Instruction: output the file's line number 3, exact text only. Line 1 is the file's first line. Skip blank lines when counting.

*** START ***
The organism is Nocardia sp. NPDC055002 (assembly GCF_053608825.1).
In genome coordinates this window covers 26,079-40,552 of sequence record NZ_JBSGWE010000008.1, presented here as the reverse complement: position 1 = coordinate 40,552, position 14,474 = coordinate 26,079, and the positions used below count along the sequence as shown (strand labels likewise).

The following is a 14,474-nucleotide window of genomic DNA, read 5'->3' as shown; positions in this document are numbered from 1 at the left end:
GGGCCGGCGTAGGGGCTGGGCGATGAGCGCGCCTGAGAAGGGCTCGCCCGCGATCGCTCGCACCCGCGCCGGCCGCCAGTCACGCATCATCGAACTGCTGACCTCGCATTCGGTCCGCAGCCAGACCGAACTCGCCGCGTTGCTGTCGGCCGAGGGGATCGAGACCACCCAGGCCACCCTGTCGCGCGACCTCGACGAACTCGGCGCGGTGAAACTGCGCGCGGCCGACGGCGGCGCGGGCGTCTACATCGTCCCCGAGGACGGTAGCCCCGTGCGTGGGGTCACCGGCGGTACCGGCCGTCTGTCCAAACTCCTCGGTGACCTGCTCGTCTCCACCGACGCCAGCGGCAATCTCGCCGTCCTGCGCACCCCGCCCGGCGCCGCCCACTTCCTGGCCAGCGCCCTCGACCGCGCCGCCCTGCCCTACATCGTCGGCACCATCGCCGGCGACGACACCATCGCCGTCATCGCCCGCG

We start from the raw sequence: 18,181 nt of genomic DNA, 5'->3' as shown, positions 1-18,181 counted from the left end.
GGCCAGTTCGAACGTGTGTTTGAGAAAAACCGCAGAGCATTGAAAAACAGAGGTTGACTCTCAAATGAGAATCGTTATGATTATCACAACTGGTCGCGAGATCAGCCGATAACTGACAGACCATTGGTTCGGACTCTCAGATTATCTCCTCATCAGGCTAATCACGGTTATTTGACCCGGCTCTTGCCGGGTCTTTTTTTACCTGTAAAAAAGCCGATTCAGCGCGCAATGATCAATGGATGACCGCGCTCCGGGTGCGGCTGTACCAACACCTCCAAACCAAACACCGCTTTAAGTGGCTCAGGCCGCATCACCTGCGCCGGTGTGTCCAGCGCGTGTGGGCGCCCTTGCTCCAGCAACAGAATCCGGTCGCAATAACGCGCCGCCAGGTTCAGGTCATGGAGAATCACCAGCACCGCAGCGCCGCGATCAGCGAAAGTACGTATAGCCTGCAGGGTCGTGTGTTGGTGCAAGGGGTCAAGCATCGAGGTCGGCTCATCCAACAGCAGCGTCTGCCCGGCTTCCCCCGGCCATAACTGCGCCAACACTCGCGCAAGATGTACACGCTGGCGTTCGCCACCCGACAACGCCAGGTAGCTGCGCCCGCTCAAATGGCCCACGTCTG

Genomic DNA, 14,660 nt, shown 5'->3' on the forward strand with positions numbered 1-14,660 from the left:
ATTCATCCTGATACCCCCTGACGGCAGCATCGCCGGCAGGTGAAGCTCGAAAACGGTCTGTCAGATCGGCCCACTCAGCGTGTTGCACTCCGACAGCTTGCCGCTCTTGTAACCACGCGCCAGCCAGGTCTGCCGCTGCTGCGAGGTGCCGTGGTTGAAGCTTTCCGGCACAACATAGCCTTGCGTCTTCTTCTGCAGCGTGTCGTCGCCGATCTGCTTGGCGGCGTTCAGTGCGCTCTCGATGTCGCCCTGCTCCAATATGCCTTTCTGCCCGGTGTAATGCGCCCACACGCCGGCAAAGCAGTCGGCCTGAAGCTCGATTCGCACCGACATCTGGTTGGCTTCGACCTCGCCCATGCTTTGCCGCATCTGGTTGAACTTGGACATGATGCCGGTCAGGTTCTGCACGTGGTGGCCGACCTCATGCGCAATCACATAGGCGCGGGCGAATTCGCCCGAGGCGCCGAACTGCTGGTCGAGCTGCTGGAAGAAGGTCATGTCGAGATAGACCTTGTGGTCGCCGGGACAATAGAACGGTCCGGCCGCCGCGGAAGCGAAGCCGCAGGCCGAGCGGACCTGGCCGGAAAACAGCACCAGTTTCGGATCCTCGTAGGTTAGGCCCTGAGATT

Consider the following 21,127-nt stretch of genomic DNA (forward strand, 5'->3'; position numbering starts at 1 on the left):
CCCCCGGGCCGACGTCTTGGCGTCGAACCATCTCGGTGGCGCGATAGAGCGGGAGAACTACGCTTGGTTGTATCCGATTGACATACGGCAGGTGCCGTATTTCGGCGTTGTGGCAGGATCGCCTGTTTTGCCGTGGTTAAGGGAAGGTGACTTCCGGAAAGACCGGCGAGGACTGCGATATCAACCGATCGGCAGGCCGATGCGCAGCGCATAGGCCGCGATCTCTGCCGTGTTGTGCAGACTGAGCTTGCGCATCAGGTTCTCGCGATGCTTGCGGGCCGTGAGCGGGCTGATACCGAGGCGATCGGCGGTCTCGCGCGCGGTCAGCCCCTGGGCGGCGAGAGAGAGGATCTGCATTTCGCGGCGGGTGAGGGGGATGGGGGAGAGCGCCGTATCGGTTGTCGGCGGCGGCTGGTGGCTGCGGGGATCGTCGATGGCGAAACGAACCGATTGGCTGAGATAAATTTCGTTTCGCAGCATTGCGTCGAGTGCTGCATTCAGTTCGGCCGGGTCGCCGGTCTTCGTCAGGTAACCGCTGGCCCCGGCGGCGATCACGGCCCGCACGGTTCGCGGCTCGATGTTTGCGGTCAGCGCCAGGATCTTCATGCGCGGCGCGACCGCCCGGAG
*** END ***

The following is a 14,474-nucleotide window of genomic DNA, read 5'->3' as shown; positions in this document are numbered from 1 at the left end: